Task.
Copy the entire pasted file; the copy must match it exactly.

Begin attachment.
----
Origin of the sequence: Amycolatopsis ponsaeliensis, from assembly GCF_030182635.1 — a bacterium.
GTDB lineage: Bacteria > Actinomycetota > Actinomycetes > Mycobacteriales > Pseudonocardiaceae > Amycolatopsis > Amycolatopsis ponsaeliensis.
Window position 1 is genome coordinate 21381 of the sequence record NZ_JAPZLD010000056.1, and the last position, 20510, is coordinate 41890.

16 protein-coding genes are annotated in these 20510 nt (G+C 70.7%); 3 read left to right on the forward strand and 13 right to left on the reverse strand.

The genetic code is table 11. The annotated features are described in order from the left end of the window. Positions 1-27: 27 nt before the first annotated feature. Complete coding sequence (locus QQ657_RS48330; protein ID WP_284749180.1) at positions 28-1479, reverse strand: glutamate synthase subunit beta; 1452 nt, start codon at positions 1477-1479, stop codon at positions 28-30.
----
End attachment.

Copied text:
Origin of the sequence: Amycolatopsis ponsaeliensis, from assembly GCF_030182635.1 — a bacterium.
GTDB lineage: Bacteria > Actinomycetota > Actinomycetes > Mycobacteriales > Pseudonocardiaceae > Amycolatopsis > Amycolatopsis ponsaeliensis.
Window position 1 is genome coordinate 21381 of the sequence record NZ_JAPZLD010000056.1, and the last position, 20510, is coordinate 41890.

16 protein-coding genes are annotated in these 20510 nt (G+C 70.7%); 3 read left to right on the forward strand and 13 right to left on the reverse strand.

The genetic code is table 11. The annotated features are described in order from the left end of the window. Positions 1-27: 27 nt before the first annotated feature. Complete coding sequence (locus QQ657_RS48330; protein ID WP_284749180.1) at positions 28-1479, reverse strand: glutamate synthase subunit beta; 1452 nt, start codon at positions 1477-1479, stop codon at positions 28-30.